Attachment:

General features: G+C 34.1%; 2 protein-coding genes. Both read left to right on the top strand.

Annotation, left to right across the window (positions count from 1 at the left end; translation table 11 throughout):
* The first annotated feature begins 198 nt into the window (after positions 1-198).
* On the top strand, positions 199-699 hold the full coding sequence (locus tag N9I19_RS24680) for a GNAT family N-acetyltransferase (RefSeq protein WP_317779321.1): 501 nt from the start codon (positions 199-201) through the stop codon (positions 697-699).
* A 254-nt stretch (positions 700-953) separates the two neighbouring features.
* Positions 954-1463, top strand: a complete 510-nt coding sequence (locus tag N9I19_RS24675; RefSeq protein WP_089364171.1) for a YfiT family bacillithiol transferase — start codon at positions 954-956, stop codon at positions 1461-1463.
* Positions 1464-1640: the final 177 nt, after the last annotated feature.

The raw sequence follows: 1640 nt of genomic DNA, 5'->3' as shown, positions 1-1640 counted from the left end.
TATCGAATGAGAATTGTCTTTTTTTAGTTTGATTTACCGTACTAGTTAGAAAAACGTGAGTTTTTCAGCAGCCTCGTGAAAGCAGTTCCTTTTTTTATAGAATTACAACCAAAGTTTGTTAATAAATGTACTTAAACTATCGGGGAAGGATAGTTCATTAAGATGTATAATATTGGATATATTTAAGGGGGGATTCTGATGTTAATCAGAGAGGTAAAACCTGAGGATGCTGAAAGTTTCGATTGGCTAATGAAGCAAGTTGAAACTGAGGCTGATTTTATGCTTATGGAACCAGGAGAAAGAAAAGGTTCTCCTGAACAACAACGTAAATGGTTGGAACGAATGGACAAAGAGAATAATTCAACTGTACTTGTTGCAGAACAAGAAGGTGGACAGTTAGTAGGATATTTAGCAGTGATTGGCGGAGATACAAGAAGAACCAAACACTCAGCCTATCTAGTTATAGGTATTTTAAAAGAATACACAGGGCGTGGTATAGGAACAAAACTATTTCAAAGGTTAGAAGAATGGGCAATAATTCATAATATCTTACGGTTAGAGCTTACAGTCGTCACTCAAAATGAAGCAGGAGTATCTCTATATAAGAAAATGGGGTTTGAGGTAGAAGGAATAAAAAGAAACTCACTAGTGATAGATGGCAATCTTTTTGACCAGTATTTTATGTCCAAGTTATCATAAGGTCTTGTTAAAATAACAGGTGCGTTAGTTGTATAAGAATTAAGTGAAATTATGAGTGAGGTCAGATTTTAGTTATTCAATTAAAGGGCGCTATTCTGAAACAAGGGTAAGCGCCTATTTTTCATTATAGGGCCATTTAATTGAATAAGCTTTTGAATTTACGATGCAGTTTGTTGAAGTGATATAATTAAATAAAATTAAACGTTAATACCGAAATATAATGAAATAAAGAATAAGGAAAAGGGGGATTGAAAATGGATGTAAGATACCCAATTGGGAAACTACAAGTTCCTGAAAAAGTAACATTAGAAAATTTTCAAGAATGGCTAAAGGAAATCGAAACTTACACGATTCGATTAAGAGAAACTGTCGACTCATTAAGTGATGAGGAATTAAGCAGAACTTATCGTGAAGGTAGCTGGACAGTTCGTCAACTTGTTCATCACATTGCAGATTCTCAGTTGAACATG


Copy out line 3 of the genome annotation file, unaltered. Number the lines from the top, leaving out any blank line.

* The first annotated feature begins 198 nt into the window (after positions 1-198).